The lifeblood of St. Charles companies doing company in the current environment depends upon reliable Internet access. Fast and reliable Internet access is needed for businesses to function properly; large corporations and small companies alike.
Our reliance on access to the internet will become greater in the near and distant future.
The web is ubiquitous. From email to data sharing, archiving to commerce and VOIP to video conferencing, the web is everywhere. What solution bet fits your needs? Maybe a cable modem is a sufficient solution. Is Metro Ethernet necessary? Gigabit Internet? What does your St. Charles business need? Does it require 10 Meg access to The Internet, a 100 Meg access to The web point, a 50 Meg circuit or a 5 Meg circuit?
You must, before selecting a service, assess the actual needs of your company. Are surfing the web and sending email the only uses of the net? Is the net used for real-time data connection with servers in the cloud? There may be remote sites that rely on you and you are hosting the data in St. Charles, Missouri.
What if there is an outage and your high-speed Internet is interrupted? How will the downtime affect your business? Does your business require uptime? Ask yourself these questions before making any purchases. The answers will help you determine what is right for you.
In the broadest of terms, companies need high-speed access to The web. You need to analyze and balance the costs and benefits to your company before choosing the right broadband. Many service providers toss out terms such as:
… do not lose sight of the real issues: what are the capabilities and technical solutions you need to best serve your company?
For most companies in St. Charles, Missouri, some or all of the employees need access to the internet. Third party applications, organization research or development and e-commerce are just a few of the ways the web may be needed.
The number of workers you employ, may be the most important factor in your decision making process. If you only have a few workers, you may be fine with a smaller Internet circuit such as a 5 or 10 megabyte. If your company has nearly 50 people, however, and they all need to use the web at the same time, you may find that more is better.
Your workforce may simply use an intranet system with limited video and graphics. If this is true, your need for high speed Internet be less than you thought. On the other hand, Internet speed becomes dramatically more important when they are required to regularly download things like documents or videos.
Do you backup information? If, as recommended, you conduct remote backups from every single desk, you will need to support simultaneous connections out to the web. This will allow you to sync your backup data.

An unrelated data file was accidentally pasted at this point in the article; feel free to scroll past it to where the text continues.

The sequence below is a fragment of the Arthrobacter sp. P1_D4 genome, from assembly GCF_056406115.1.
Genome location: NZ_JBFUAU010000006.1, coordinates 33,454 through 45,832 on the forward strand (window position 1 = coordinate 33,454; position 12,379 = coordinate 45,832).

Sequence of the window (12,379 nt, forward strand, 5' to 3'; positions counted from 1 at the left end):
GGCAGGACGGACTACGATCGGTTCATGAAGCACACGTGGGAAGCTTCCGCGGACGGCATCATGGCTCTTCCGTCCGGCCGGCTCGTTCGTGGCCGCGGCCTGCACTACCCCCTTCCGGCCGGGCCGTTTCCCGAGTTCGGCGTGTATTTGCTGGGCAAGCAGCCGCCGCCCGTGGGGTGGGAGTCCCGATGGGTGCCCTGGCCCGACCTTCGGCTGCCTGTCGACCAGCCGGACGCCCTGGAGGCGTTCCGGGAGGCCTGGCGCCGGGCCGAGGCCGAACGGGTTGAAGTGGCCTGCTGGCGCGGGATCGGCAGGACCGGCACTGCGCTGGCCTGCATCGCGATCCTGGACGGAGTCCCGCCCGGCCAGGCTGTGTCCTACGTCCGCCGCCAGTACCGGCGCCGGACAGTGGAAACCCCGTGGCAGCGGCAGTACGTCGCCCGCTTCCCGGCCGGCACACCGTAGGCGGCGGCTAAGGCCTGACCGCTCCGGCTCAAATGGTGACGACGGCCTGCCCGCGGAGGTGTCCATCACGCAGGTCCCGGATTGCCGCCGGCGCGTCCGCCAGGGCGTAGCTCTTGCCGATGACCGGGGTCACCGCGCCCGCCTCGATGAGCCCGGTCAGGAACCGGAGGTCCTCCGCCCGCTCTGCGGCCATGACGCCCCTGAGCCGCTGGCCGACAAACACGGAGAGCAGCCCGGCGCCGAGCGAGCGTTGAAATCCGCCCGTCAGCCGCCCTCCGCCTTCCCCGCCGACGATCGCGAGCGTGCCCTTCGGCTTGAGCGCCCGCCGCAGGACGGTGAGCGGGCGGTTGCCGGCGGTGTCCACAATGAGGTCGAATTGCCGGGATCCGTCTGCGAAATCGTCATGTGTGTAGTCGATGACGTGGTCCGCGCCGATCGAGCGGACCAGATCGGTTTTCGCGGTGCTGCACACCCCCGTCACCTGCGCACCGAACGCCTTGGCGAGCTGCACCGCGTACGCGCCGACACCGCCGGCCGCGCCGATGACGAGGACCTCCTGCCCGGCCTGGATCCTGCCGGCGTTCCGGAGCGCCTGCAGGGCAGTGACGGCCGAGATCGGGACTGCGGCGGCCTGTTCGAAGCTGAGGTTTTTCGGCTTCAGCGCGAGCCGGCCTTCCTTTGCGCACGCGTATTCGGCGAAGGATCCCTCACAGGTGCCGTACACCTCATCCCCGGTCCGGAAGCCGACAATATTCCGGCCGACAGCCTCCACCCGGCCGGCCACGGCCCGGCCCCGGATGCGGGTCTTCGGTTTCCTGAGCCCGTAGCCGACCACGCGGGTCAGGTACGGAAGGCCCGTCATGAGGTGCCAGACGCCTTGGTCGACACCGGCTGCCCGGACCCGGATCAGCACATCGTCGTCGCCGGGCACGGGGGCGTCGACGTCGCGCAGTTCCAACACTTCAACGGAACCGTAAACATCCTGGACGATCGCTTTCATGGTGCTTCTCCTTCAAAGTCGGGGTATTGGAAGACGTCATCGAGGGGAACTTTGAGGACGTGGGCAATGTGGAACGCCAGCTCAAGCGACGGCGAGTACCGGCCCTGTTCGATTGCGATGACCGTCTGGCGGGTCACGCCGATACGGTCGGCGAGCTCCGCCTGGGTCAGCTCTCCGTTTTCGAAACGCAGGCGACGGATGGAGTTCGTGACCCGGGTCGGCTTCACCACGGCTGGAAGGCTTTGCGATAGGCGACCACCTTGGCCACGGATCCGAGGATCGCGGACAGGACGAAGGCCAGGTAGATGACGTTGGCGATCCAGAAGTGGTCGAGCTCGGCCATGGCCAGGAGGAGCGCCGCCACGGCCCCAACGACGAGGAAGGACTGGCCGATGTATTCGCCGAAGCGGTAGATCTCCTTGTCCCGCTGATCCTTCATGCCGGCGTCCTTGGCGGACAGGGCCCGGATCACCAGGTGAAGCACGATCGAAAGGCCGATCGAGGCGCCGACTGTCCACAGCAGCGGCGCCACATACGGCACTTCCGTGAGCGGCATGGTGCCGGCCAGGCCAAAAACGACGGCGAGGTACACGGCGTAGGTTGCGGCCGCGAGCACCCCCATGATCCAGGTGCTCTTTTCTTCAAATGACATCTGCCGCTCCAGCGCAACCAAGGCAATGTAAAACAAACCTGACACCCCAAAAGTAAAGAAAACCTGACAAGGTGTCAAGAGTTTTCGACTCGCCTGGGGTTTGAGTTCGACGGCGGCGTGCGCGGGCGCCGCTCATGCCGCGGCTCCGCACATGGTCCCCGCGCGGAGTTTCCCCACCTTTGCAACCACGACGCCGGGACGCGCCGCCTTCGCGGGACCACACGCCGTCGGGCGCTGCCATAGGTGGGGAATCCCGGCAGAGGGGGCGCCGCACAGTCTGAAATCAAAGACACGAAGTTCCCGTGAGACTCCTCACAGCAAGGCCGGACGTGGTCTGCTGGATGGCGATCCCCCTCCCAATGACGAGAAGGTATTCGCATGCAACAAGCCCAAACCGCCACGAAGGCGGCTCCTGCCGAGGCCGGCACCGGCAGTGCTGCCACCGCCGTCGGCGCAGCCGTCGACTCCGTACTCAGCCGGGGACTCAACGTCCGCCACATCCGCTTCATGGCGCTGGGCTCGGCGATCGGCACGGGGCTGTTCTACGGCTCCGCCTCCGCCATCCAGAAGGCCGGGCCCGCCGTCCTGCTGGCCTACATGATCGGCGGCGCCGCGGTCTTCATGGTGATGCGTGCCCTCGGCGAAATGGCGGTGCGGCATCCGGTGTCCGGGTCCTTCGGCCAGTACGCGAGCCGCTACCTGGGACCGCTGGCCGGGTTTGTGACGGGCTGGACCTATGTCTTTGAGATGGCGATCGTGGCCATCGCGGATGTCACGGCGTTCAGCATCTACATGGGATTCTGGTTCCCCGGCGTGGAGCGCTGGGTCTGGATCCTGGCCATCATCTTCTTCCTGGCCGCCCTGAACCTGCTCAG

Does your company use a file sharing service? DropBox? Google drive? After a file is saved, it goes to the cloud and then to someone else’s computer. The right amount of capacity or bandwidth is necessary to support this function in conjunction with every other service you have.
You may consider high-speed organization Internet access if you location warrants it. Gigabit Internet and Metro Ethernet may be viable options for you. These can usually be found in St. Charles in “lit buildings” that have already been wired. Choosing to add high-speed Internet to your office is a tough decision but it can be less expensive and easier than you think.
While it may be the case that bringing Metro Ethernet into a new building can cause a big dent in your wallet, bringing the connection to a suite or offices within that building does not have to. Did you know that obtaining high-speed Internet access with Metro Ethernet or gigabit Internet can often take 30 days or less? Of course, this depends upon availability.
Ask yourself this: Does we host our own servers to run APIs, websites and data feeds to external offices or business premises? Do your headquarters have a hosted Internet application that must be accessed regularly by 40 or 50 branch offices? Are you hosting the point of sale (POS) system for 15, 000 retail chain stores? You may be a law firm hosting data for three or four different offices.
When data and programs are hosted centrally at one main site, people outside that location must gain access. If the net connection is interrupted or fails, those people are unable to accomplish any work. Is the intranet solution you are choosing sufficiently reliable? Is it stable enough to support simultaneous connections from different locations?